Machine Gun Preacher
The title of Machine Gun Preacher tells you pretty much all you need to know. Only, wait – Sam Childers is not a preacher. Not in the ordained sense, anyway. He builds a church in his Pennsylvania home town and preaches to – or yells at – those who attend, but it’s only the orphaned children of Sudan who refer to him as “the white preacher”. Yes, Marc Forster’s latest film manages to be even more racially insensitive than The Kite Runner, shamelessly idealising Childers as the self-sacrificing saviour of truckloads of African children.
Despite taking place largely in Africa, Machine Gun Preacher is probably the most Middle American film you’ll ever clap eyes on. Sam Childers (Butler) turns from druggie biker ex-con to religious savant after almost (but not actually) murdering a hijacker, taking this generation’s token weirdo Michael Shannon with him to the righteous side and setting up a cosy new home in the woods with his wife (Monaghan) and daughter (Madeline Carroll). But a visiting speaker from the African mission inspires Sam to head over to Sudan and save all the children. He does this by building an orphanage and killing all the faceless evildoers trying to stop him. So far, so inspiring.
In true Christian fashion, Sam is redeemed by a quick dunk in some holy water, and immediately becomes the family man, a strong and protective community leader. He’s alternately framed as an action hero, holding an impenetrable stance in the middle of the road like Jean Claude Van Damme, or as a Christian saviour, the camera zooming out from his bricklaying to frame him inside the crucifix he’s building. Asche & Spencer’s soundtracks runs through the entire spectrum of inspirational instrumentation to signify Sam’s mystical heroism – the kids, he’s told, believe he’s protected from bullets by angels. But those kids only come in shepherded, petrified flocks, gathered in crevices or the back of trucks. Only one, William (Junior Magale), whose tragic story is told in the macabre pre-credits sequence, is given a distinct identity, and even then it’s only that of a silenced boy who follows Sam around like a lost puppy.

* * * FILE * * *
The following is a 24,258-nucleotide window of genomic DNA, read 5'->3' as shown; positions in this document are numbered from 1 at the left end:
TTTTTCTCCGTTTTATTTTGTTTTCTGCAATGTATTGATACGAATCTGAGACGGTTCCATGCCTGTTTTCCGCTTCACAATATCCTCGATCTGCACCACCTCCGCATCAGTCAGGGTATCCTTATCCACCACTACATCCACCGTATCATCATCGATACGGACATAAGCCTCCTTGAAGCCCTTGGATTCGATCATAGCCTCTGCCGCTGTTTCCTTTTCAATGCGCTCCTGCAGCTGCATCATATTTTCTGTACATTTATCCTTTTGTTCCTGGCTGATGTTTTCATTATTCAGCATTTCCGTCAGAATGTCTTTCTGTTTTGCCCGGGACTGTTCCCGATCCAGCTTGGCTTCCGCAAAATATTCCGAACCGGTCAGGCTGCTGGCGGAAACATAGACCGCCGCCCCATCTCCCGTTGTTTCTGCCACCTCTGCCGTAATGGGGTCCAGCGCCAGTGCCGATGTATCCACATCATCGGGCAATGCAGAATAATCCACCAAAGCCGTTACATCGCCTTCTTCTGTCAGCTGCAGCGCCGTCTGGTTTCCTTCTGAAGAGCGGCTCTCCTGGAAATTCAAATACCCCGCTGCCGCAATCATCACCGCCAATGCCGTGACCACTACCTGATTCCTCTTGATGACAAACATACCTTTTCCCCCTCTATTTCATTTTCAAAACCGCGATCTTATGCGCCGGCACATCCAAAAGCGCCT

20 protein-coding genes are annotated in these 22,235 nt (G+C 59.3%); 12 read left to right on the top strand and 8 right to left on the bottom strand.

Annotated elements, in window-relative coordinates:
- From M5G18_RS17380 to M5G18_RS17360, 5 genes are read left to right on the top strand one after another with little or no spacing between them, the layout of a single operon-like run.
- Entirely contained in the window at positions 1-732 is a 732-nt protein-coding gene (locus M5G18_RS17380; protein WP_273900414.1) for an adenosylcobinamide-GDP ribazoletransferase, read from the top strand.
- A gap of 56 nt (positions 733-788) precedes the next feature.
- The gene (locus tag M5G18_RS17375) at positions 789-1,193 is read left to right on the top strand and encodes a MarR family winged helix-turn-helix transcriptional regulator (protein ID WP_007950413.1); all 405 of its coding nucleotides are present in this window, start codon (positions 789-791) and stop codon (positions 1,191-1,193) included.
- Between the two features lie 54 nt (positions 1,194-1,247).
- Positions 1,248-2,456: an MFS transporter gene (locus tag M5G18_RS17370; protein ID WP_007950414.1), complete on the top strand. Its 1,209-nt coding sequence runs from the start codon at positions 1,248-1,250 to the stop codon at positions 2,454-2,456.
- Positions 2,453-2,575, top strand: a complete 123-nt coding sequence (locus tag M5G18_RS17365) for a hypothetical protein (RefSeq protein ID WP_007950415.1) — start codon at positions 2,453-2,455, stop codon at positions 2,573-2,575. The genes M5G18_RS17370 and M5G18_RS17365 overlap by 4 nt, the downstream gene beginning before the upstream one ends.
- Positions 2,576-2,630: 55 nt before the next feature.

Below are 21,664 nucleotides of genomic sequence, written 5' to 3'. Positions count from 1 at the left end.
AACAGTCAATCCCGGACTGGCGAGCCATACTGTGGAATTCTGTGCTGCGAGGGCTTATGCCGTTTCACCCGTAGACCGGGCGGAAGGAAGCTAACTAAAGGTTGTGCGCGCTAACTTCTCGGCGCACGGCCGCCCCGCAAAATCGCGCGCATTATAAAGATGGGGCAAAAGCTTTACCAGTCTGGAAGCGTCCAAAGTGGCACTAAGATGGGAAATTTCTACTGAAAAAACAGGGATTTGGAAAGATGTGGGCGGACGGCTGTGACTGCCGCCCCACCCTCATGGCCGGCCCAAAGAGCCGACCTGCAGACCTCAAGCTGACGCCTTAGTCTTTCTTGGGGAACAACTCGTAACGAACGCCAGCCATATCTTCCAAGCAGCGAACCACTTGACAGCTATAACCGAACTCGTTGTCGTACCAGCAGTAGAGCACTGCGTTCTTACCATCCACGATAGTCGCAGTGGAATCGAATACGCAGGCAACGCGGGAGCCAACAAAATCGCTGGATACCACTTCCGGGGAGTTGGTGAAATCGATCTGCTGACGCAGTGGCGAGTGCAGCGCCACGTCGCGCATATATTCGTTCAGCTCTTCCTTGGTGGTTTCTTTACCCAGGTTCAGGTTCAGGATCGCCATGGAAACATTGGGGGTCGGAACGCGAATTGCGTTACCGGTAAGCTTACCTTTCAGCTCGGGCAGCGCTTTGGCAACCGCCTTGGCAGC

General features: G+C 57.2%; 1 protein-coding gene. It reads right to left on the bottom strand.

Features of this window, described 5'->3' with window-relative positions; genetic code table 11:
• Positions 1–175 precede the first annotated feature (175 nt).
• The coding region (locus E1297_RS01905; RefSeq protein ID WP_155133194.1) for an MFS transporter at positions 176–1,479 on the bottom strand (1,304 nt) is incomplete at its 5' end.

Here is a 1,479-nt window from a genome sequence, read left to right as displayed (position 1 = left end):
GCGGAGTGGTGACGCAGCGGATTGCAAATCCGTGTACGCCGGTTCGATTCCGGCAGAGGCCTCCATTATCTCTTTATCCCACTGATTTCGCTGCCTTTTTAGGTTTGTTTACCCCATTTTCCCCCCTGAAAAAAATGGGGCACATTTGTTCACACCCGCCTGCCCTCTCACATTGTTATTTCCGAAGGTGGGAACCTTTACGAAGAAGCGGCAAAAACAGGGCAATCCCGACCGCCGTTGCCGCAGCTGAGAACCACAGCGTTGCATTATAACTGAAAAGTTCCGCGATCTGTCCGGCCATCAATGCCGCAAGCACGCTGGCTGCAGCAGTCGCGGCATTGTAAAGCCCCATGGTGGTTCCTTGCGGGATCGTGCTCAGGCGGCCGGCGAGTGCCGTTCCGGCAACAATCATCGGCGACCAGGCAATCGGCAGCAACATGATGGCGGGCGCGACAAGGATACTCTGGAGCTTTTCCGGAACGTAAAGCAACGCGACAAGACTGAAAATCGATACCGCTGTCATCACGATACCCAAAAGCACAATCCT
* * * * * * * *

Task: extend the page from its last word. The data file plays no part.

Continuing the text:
Machine Gun Preacher is based on a true story, so be careful what you say or Childers might jump out of the screen and ask why you paid to see it rather than giving him the money to save some more orphans. There’s inevitably going to be a side of guilt served up with any film along these lines, but ultimately this is – or ought to be – entertainment, not a public service announcement. However, it becomes obvious pretty quickly that everyone involved here is besotted with Childers (Butler also served as an executive producer, so you know he really cares).
Forster’s wide compositions keep Sam at the arm’s length such deification requires, simultaneously disengaging from the emotional plight of any of the children or people around Sam. Butler’s colourless performance doesn’t help dig any deeper, either. The two modes of his career – burly, yelling action man and gruff but sensitive leading man – are both in evidence, hemmed in by a wavering accent and a ragged script. His growly yelling (sorry, no, he never says “Sparta!”) does at least make more of an impact than the ‘genial hero’ model where Sam becomes impervious to negativity and Butler becomes eerily vacant.
Machine Gun Preacher is a film disconcertingly dedicated to worshipping one man, insisting that even his dark criminal past is worthwhile, a vital aid in his heroic ventures. But this deification of a white saviour in a foreign land is not exactly what you’d hope modern Hollywood would be preaching. Gun them down.